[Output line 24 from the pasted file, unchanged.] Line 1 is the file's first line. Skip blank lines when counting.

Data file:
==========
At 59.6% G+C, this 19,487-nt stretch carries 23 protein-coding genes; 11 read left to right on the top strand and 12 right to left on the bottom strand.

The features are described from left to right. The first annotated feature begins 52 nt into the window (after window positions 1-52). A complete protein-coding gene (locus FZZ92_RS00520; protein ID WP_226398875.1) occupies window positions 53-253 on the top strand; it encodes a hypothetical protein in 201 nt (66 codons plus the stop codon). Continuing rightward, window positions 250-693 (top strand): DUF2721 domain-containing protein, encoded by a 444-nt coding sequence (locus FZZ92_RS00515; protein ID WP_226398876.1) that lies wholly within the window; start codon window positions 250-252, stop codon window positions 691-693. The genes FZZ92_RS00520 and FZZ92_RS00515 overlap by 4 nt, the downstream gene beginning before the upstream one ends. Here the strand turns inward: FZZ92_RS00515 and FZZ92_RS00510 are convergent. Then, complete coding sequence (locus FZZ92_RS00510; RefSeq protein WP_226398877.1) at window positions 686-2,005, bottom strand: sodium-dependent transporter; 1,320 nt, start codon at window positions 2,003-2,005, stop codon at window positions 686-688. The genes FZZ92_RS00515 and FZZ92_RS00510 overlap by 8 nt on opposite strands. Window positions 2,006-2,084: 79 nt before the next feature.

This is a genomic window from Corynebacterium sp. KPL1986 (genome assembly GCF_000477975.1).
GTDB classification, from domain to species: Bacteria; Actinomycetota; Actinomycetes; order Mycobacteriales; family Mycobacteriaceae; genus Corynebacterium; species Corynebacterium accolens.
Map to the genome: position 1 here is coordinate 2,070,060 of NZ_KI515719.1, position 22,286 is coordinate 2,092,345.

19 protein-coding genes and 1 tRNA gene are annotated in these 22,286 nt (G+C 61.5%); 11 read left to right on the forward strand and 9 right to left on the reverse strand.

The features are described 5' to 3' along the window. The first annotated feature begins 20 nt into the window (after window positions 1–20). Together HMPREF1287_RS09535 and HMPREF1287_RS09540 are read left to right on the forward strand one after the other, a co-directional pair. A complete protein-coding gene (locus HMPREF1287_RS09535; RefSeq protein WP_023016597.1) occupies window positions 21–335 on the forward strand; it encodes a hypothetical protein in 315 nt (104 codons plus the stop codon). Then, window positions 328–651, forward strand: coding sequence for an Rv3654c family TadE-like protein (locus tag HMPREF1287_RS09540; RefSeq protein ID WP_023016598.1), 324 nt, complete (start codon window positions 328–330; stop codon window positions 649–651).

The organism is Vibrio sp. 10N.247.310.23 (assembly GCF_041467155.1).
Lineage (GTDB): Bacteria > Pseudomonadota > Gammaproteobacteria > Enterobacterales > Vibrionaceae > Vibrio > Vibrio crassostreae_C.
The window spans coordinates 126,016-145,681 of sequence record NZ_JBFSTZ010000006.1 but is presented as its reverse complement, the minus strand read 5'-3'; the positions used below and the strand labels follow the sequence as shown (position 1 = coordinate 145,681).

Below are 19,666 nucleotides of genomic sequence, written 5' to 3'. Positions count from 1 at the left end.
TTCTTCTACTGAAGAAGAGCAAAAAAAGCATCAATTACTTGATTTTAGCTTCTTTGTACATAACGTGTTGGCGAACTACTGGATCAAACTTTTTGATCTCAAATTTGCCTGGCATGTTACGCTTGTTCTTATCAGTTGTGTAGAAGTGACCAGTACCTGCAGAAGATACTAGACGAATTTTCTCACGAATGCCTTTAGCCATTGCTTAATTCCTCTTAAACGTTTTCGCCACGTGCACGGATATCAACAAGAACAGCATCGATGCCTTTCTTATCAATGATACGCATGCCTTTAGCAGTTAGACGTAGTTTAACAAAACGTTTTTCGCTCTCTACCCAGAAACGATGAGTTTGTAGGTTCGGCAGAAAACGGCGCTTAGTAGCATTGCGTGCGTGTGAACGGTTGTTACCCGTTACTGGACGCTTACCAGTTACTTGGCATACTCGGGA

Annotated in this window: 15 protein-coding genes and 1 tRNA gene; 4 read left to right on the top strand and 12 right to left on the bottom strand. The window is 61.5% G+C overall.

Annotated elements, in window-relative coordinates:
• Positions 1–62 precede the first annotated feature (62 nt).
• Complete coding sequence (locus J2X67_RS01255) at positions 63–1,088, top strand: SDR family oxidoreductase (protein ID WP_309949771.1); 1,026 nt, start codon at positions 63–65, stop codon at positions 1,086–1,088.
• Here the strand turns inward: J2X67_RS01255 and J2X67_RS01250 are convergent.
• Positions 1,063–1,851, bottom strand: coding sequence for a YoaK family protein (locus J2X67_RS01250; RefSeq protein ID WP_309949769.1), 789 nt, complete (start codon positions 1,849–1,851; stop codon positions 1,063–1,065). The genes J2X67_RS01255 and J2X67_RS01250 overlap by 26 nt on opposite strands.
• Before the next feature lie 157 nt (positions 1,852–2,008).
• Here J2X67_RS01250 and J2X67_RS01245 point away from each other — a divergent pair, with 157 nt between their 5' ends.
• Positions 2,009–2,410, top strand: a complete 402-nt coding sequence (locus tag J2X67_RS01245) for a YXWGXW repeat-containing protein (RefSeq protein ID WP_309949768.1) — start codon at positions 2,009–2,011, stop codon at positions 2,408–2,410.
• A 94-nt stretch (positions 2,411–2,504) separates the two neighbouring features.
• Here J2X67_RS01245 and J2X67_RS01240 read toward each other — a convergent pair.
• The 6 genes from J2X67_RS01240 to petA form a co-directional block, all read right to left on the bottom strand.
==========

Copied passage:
• The 6 genes from J2X67_RS01240 to petA form a co-directional block, all read right to left on the bottom strand.